How To Care for Labrador Retriever Dogs and Puppies

From Shots and Licensing to Obedience School

Girl hugging her pet dog

Owning a Labrador Retriever is an amazing experience! They are sweet, loving, caring animals that need a good owner to become the best dog they can be.  

Here are some tips on how to care for Labrador Retrievers:

  1. Be sure to feed and provide water for your dog. As with any breed, caring for a Lab includes providing daily food and water. Set up a feeding schedule for your dog as soon as she comes into your home. Dogs should have access to water 24 hours a day, 7 days a week, 365 days a year! Feeding Labrador Retriever dogs can be done once or twice a day, depending on your preference. Good dog health care begins with providing your dog the right forms of nutrition. Choose a healthy brand of food that provides good pet nutrition and feed according to the instructions on the bag. When you give your dog his bowl of food, tell him to sit and don't put the food on the floor until he has done so. Once he obeys the command, set the bowl on the floor for him, make him look at you (away from the bowl of tasty food), then release him so he can eat his meal. This will teach him that you are in charge of feeding him, not merely obeying his request for food.
  2. Give her a place to sleep that is her own. Many people don't enjoy sharing their bed with a large, hairy dog (these people are crazy... just kidding, of course); if you don't want your Lab to sleep with you, give her a bed that is her own. A large kennel with a blanket or dog bed should do the trick. As a puppy, train her that this is her bed, and stick to putting her in it and telling her to lie down when you are ready for her to go to bed. Many people think it is "mean" to put their dog into a pen or crate to sleep, especially when the dog cries because she wants to be with you. Though she may not like the idea of being away from you, it is really best for her to have her own place to sleep. This is true for any dog, as their ancestors used to sleep in a cave-like bed either on their own or with their pack. By providing your dog this "safe zone" in which to sleep, she also knows where she can go to get some peace and quiet.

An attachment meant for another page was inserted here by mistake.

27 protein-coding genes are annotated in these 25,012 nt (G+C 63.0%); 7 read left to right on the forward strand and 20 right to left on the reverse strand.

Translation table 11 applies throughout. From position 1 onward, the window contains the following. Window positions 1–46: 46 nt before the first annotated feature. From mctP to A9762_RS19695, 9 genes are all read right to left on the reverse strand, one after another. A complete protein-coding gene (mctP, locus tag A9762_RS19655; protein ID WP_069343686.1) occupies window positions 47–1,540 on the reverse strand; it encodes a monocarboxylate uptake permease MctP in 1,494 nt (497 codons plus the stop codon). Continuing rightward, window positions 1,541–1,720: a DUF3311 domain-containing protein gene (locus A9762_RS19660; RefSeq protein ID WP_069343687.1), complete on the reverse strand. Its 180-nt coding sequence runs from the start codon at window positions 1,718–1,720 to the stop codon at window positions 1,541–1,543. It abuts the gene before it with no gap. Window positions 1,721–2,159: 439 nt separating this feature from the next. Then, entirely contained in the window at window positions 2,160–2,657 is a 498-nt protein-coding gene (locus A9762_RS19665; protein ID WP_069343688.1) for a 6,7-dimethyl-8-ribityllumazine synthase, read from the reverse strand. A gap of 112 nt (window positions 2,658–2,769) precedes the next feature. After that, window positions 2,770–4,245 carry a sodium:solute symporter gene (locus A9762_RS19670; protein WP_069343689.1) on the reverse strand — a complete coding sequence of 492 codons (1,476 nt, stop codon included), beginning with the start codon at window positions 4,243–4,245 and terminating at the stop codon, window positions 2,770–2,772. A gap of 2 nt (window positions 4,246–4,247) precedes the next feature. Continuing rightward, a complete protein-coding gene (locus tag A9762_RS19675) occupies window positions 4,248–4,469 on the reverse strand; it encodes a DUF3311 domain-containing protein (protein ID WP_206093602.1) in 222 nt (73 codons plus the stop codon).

3. Take them to puppy/dog training or obedience classes. Never underestimate the importance of training your Lab. If you get your dog when he is a puppy, taking him to a puppy training class will teach him that you are his master and will also allow him to interact with other dogs. If he is still a baby, he likely doesn't know "come" from "sit," so the course will help teach you what you need to do to help your puppy learn how to obey. If he knows his stuff, a refresher course never hurt anyone, and it will give the two of you some great bonding time. Bring plenty of treats, love and patience to each of the dog obedience training classes!
  4. Groom and bathe your Lab regularly. Pet grooming does not have to be a chore if you use the time to bond with your dog. Since this breed tends to shed quite a bit, brushing and bathing them can help keep down the amount of hair that gathers on your floors. Clip their nails regularly as well - if you can hear nails clicking on the floor, it is time to clip them!